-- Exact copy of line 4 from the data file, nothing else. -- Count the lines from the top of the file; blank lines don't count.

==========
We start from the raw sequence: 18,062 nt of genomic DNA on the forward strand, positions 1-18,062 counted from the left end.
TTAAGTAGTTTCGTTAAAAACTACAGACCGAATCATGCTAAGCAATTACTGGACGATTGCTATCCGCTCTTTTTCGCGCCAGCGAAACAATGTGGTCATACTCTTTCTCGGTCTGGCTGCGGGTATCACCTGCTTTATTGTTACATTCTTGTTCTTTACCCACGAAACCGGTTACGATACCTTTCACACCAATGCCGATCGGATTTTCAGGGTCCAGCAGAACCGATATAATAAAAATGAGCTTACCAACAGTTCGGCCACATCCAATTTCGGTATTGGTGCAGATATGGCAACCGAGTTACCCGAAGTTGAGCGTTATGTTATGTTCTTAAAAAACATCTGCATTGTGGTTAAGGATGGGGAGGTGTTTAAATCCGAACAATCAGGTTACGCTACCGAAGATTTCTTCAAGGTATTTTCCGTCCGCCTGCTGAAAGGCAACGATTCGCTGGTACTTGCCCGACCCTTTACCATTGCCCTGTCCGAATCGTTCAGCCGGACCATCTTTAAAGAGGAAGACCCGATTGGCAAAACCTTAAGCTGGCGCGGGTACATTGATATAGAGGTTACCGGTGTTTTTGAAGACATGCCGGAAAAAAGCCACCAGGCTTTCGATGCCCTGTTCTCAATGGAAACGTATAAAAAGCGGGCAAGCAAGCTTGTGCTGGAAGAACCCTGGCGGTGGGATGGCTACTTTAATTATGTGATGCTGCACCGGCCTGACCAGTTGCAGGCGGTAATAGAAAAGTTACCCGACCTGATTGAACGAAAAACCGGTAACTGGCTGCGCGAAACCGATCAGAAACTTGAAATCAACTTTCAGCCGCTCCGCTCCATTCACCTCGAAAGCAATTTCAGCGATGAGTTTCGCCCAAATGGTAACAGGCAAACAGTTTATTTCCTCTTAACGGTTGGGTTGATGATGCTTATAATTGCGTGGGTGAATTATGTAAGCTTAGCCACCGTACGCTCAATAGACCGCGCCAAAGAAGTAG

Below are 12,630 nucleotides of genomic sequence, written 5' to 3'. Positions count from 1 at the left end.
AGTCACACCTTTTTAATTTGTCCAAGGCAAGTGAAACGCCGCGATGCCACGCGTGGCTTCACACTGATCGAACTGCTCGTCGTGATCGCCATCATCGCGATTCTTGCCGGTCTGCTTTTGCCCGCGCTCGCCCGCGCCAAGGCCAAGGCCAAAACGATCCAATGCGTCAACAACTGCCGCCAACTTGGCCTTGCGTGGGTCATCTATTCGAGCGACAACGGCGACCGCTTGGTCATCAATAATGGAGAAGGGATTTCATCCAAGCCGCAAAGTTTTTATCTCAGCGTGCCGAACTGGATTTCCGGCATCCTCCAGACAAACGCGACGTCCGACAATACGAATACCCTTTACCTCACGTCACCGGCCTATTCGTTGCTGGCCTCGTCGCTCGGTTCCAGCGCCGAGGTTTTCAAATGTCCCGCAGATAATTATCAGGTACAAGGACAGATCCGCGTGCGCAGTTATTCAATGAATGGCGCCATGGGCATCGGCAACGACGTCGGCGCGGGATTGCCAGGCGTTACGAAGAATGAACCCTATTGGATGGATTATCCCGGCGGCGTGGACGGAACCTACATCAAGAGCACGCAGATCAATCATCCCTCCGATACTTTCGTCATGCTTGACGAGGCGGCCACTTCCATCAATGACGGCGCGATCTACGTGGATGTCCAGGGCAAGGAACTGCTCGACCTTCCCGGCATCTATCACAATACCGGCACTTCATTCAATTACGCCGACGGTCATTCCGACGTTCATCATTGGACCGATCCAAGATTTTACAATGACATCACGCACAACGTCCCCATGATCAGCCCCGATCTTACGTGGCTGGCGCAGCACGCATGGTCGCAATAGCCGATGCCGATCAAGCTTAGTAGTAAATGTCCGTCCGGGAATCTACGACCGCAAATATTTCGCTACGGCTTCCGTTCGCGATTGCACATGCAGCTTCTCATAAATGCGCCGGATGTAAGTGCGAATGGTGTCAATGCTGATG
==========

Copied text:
AGTCACACCTTTTTAATTTGTCCAAGGCAAGTGAAACGCCGCGATGCCACGCGTGGCTTCACACTGATCGAACTGCTCGTCGTGATCGCCATCATCGCGATTCTTGCCGGTCTGCTTTTGCCCGCGCTCGCCCGCGCCAAGGCCAAGGCCAAAACGATCCAATGCGTCAACAACTGCCGCCAACTTGGCCTTGCGTGGGTCATCTATTCGAGCGACAACGGCGACCGCTTGGTCATCAATAATGGAGAAGGGATTTCATCCAAGCCGCAAAGTTTTTATCTCAGCGTGCCGAACTGGATTTCCGGCATCCTCCAGACAAACGCGACGTCCGACAATACGAATACCCTTTACCTCACGTCACCGGCCTATTCGTTGCTGGCCTCGTCGCTCGGTTCCAGCGCCGAGGTTTTCAAATGTCCCGCAGATAATTATCAGGTACAAGGACAGATCCGCGTGCGCAGTTATTCAATGAATGGCGCCATGGGCATCGGCAACGACGTCGGCGCGGGATTGCCAGGCGTTACGAAGAATGAACCCTATTGGATGGATTATCCCGGCGGCGTGGACGGAACCTACATCAAGAGCACGCAGATCAATCATCCCTCCGATACTTTCGTCATGCTTGACGAGGCGGCCACTTCCATCAATGACGGCGCGATCTACGTGGATGTCCAGGGCAAGGAACTGCTCGACCTTCCCGGCATCTATCACAATACCGGCACTTCATTCAATTACGCCGACGGTCATTCCGACGTTCATCATTGGACCGATCCAAGATTTTACAATGACATCACGCACAACGTCCCCATGATCAGCCCCGATCTTACGTGGCTGGCGCAGCACGCATGGTCGCAATAGCCGATGCCGATCAAGCTTAGTAGTAAATGTCCGTCCGGGAATCTACGACCGCAAATATTTCGCTACGGCTTCCGTTCGCGATTGCACATGCAGCTTCTCATAAATGCGCCGGATGTAAGTGCGAATGGTGTCAATGCTGATG